Esmond Birnie: Brexit deal would leave NI with big disadvantages

Senior economist at Ulster University, Esmond Birnie
Senior economist at Ulster University, Esmond Birnie

A leading economist has spoken out against Theresa May’s Brexit deal, warning that it would lead to “substantial disadvantages” for Northern Ireland.

Dr Esmond Birnie, a senior economist at Ulster University and former Ulster Unionist MLA, also dismissed claims by business leaders that a no-deal Brexit could be “catastrophic” for NI.

Instead, low productivity and a lack of competitiveness are the biggest economic problems facing the region, he claimed.

His remarks came as Manufacturing NI chief Stephen Kelly today re-iterated his support for the draft EU withdrawal deal, adding that business leaders remained convinced it was in the best interests of the Province.

Earlier this week, the Government reluctantly published legal advice it had received from the attorney general regarding the Brexit deal – advice which provoked a backlash from unionists, with DUP deputy leader Nigel Dodds branding it “devastating”.

But Mr Kelly said business leaders had not been swayed by the legal opinion, adding: “It doesn’t change anything from our perspective.”

It was reported that, during an address at the Better Belfast business breakfast today, Dr Birnie said he understood why the business community had given its backing to the deal.

According to the Belfast Telegraph, Dr Birnie said: “It provides comprehensive legal cover for the process of leaving. It provides for the ‘extra time’ – the transition period March 30, 2019 to December 31, 2020.

“In the short term, Northern Ireland and Great Britain remain, in effect, in both the EU’s customs union and single market. In the longer term, NI remains in effect in both.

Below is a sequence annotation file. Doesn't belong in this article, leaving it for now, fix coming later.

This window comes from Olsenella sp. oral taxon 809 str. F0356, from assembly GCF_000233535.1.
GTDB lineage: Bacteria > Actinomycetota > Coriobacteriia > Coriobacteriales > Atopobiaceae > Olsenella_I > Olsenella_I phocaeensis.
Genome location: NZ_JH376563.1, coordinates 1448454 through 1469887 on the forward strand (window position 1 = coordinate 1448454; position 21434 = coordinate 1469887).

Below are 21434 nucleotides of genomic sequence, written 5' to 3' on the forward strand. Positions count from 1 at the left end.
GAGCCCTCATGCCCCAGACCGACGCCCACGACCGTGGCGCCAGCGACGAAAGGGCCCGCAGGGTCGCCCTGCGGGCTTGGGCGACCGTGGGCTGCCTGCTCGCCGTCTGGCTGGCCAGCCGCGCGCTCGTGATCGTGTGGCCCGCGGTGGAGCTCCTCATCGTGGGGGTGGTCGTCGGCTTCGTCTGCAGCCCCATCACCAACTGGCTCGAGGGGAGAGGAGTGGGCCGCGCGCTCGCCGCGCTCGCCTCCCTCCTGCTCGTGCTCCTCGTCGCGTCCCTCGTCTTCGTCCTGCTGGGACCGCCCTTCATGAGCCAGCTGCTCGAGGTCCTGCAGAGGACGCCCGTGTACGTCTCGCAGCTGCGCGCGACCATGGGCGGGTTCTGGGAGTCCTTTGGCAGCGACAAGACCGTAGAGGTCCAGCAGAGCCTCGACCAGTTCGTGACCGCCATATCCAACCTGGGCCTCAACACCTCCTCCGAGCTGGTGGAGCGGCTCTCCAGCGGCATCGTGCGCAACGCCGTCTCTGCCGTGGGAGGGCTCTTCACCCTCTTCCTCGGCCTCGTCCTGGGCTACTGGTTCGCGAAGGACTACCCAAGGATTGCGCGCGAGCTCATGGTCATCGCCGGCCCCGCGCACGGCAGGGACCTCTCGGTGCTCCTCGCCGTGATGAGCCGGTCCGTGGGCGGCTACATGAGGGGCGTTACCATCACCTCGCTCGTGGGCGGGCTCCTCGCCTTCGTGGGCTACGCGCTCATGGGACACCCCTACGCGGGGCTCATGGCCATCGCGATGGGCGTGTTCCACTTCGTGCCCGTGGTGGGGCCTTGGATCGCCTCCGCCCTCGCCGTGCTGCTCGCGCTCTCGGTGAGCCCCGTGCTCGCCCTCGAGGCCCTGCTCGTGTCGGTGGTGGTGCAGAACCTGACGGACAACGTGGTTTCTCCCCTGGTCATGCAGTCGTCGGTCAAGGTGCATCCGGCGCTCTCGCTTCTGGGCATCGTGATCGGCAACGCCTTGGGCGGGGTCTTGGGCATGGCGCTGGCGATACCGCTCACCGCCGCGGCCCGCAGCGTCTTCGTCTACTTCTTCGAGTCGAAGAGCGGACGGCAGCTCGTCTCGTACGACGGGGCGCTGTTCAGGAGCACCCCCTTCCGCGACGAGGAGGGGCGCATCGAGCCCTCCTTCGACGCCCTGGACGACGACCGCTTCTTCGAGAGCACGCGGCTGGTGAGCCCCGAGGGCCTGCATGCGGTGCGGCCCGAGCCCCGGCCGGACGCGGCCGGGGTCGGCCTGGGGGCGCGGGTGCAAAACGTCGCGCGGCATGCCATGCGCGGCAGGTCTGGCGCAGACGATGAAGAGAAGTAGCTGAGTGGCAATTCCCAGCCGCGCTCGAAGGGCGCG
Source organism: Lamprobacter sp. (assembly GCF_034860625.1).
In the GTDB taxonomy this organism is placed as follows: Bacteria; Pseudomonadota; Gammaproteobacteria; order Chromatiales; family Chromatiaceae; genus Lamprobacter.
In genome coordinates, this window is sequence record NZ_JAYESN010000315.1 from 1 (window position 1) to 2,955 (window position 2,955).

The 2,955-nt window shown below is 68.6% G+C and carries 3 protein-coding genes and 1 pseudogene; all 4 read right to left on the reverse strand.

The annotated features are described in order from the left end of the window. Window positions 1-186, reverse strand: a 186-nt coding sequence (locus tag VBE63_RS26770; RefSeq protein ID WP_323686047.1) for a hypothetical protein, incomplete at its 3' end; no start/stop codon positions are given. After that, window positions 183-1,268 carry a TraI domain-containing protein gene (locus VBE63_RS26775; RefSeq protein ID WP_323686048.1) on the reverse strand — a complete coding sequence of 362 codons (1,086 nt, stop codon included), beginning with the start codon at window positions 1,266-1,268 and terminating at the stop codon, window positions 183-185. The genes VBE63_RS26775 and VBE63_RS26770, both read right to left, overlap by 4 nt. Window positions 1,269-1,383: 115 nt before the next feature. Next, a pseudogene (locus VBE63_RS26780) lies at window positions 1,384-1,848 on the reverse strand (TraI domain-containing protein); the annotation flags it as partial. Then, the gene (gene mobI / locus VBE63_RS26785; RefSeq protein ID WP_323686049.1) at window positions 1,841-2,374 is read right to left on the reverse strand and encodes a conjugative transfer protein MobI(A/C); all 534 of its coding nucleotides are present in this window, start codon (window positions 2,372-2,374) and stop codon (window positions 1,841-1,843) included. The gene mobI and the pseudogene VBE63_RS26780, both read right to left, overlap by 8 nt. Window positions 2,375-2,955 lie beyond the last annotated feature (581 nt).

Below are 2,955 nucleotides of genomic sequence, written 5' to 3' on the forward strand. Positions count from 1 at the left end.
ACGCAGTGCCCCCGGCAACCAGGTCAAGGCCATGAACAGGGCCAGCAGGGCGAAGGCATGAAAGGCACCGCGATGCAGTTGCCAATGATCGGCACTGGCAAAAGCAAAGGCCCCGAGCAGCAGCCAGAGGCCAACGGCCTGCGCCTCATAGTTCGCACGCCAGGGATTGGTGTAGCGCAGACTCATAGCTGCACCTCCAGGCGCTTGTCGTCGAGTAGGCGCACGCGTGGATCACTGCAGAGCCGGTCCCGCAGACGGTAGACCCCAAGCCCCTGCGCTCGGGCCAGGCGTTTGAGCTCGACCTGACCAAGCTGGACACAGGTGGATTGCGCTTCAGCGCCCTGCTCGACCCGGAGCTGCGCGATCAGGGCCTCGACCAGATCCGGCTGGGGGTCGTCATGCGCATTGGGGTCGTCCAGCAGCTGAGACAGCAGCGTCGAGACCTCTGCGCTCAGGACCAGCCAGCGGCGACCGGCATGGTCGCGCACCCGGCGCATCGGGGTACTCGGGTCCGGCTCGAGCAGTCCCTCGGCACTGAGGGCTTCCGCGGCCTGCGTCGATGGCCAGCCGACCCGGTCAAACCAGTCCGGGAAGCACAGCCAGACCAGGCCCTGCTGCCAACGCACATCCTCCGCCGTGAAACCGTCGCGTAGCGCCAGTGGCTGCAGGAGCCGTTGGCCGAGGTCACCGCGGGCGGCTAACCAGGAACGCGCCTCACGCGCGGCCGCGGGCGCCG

“Much of the status quo is retained – along with the stability and continuity that brings. So, at least from a short-term point of view, the draft withdrawal agreement appears advantageous.”

But he warned that there were “substantial disadvantages” in the agreement which would become apparent in the longer-term.

Expressing concern about Northern Ireland becoming a “rule-taker” from the EU with accountability absent, Dr Birnie added: “Since the 1970s, the Northern Ireland economy has been in a damaging mode of passivity and dependency.

“A mindset developed of hoping that outsiders would make the hard decisions and provide more hard cash.

“Becoming a special EU zone/protectorate for single market purposes might only reinforce that chronic weakness.”

He also described the prospect of a tariff barrier between Belfast and Liverpool as “a serious one”, adding: “The draft withdrawal agreement does provide for regulatory checks on goods coming from GB to NI.

“That flow is worth about £11bn. By comparison, NI’s imports from the Republic are worth about £2bn and those from the rest of the EU £2bn. Checks could lead to higher costs, then higher consumer prices.”

When asked if businesses were concerned about the prospect of increased checks on goods between NI and GB, Mr Kelly told the News Letter: “It is clear there will be some additional checks, but this is something which happens in other locations and doesn’t cause any real friction or add any costs. We are willing to accept some additional checks in order to ensure that we have a thriving economy after we leave on March 29 next year.”

The News Letter was unable to reach Dr Birnie for comment today.